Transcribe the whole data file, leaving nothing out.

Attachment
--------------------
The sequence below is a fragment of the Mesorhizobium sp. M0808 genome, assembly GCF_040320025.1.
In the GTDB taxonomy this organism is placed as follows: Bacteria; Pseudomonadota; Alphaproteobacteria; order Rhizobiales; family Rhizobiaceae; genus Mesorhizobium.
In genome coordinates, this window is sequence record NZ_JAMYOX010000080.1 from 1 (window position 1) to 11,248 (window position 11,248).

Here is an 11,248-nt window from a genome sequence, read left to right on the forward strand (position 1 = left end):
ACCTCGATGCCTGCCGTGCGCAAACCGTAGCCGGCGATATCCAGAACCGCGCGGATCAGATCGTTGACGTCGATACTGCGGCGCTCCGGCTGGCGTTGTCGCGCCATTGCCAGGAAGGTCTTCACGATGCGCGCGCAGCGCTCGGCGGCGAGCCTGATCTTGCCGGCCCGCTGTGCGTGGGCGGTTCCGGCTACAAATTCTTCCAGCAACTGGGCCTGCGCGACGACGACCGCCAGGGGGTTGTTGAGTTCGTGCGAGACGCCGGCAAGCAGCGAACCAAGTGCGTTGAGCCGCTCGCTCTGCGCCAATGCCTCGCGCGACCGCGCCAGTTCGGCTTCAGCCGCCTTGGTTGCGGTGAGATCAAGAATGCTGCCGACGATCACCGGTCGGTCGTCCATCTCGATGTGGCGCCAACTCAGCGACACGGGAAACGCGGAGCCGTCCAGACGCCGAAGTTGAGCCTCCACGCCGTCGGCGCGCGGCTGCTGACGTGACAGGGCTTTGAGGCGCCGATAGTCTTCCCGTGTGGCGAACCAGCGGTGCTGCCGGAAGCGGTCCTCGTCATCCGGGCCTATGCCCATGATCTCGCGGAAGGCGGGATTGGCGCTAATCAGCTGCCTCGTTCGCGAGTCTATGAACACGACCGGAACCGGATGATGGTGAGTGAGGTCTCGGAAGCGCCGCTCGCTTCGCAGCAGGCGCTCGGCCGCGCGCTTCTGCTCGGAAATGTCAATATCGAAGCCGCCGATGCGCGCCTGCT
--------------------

The sequence below is a fragment of the Mesorhizobium sp. M0808 genome, assembly GCF_040320025.1.
In the GTDB taxonomy this organism is placed as follows: Bacteria; Pseudomonadota; Alphaproteobacteria; order Rhizobiales; family Rhizobiaceae; genus Mesorhizobium.
In genome coordinates, this window is sequence record NZ_JAMYOX010000080.1 from 1 (window position 1) to 11,248 (window position 11,248).

Here is an 11,248-nt window from a genome sequence, read left to right on the forward strand (position 1 = left end):
ACCTCGATGCCTGCCGTGCGCAAACCGTAGCCGGCGATATCCAGAACCGCGCGGATCAGATCGTTGACGTCGATACTGCGGCGCTCCGGCTGGCGTTGTCGCGCCATTGCCAGGAAGGTCTTCACGATGCGCGCGCAGCGCTCGGCGGCGAGCCTGATCTTGCCGGCCCGCTGTGCGTGGGCGGTTCCGGCTACAAATTCTTCCAGCAACTGGGCCTGCGCGACGACGACCGCCAGGGGGTTGTTGAGTTCGTGCGAGACGCCGGCAAGCAGCGAACCAAGTGCGTTGAGCCGCTCGCTCTGCGCCAATGCCTCGCGCGACCGCGCCAGTTCGGCTTCAGCCGCCTTGGTTGCGGTGAGATCAAGAATGCTGCCGACGATCACCGGTCGGTCGTCCATCTCGATGTGGCGCCAACTCAGCGACACGGGAAACGCGGAGCCGTCCAGACGCCGAAGTTGAGCCTCCACGCCGTCGGCGCGCGGCTGCTGACGTGACAGGGCTTTGAGGCGCCGATAGTCTTCCCGTGTGGCGAACCAGCGGTGCTGCCGGAAGCGGTCCTCGTCATCCGGGCCTATGCCCATGATCTCGCGGAAGGCGGGATTGGCGCTAATCAGCTGCCTCGTTCGCGAGTCTATGAACACGACCGGAACCGGATGATGGTGAGTGAGGTCTCGGAAGCGCCGCTCGCTTCGCAGCAGGCGCTCGGCCGCGCGCTTCTGCTCGGAAATGTCAATATCGAAGCCGCCGATGCGCGCCTGCT